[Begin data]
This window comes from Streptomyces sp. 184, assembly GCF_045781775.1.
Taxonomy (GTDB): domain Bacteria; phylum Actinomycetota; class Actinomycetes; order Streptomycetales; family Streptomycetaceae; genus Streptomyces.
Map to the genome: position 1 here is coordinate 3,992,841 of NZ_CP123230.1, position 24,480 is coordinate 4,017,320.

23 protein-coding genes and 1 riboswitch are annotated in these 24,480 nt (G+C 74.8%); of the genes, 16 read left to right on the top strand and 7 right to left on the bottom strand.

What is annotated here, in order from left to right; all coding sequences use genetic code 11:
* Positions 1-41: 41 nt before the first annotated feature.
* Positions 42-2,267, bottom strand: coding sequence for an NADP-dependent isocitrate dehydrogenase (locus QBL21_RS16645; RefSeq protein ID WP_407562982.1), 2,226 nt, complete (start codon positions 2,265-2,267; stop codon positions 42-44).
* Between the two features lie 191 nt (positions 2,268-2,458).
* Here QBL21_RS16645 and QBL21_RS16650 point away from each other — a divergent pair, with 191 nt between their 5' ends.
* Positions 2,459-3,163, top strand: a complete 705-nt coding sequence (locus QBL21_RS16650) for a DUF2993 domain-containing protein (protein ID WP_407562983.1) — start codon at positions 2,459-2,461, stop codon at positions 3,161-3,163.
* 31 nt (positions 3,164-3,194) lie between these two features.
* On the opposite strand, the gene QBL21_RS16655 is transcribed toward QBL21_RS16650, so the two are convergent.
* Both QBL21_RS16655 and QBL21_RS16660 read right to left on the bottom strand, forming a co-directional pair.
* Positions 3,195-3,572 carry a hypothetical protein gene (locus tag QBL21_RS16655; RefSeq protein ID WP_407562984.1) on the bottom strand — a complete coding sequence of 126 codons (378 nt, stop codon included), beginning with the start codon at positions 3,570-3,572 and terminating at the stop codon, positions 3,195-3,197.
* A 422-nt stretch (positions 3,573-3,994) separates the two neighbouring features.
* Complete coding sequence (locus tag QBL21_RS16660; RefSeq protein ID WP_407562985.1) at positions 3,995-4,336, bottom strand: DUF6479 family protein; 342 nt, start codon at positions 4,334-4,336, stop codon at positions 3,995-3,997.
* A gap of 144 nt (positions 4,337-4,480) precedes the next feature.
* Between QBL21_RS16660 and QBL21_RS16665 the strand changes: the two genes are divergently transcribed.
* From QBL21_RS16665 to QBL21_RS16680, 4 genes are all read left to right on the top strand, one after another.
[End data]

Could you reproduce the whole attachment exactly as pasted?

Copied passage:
This window comes from Streptomyces sp. 184, assembly GCF_045781775.1.
Taxonomy (GTDB): domain Bacteria; phylum Actinomycetota; class Actinomycetes; order Streptomycetales; family Streptomycetaceae; genus Streptomyces.
Map to the genome: position 1 here is coordinate 3,992,841 of NZ_CP123230.1, position 24,480 is coordinate 4,017,320.

23 protein-coding genes and 1 riboswitch are annotated in these 24,480 nt (G+C 74.8%); of the genes, 16 read left to right on the top strand and 7 right to left on the bottom strand.

What is annotated here, in order from left to right; all coding sequences use genetic code 11:
* Positions 1-41: 41 nt before the first annotated feature.
* Positions 42-2,267, bottom strand: coding sequence for an NADP-dependent isocitrate dehydrogenase (locus QBL21_RS16645; RefSeq protein ID WP_407562982.1), 2,226 nt, complete (start codon positions 2,265-2,267; stop codon positions 42-44).
* Between the two features lie 191 nt (positions 2,268-2,458).
* Here QBL21_RS16645 and QBL21_RS16650 point away from each other — a divergent pair, with 191 nt between their 5' ends.
* Positions 2,459-3,163, top strand: a complete 705-nt coding sequence (locus QBL21_RS16650) for a DUF2993 domain-containing protein (protein ID WP_407562983.1) — start codon at positions 2,459-2,461, stop codon at positions 3,161-3,163.
* 31 nt (positions 3,164-3,194) lie between these two features.
* On the opposite strand, the gene QBL21_RS16655 is transcribed toward QBL21_RS16650, so the two are convergent.
* Both QBL21_RS16655 and QBL21_RS16660 read right to left on the bottom strand, forming a co-directional pair.
* Positions 3,195-3,572 carry a hypothetical protein gene (locus tag QBL21_RS16655; RefSeq protein ID WP_407562984.1) on the bottom strand — a complete coding sequence of 126 codons (378 nt, stop codon included), beginning with the start codon at positions 3,570-3,572 and terminating at the stop codon, positions 3,195-3,197.
* A 422-nt stretch (positions 3,573-3,994) separates the two neighbouring features.
* Complete coding sequence (locus tag QBL21_RS16660; RefSeq protein ID WP_407562985.1) at positions 3,995-4,336, bottom strand: DUF6479 family protein; 342 nt, start codon at positions 4,334-4,336, stop codon at positions 3,995-3,997.
* A gap of 144 nt (positions 4,337-4,480) precedes the next feature.
* Between QBL21_RS16660 and QBL21_RS16665 the strand changes: the two genes are divergently transcribed.
* From QBL21_RS16665 to QBL21_RS16680, 4 genes are all read left to right on the top strand, one after another.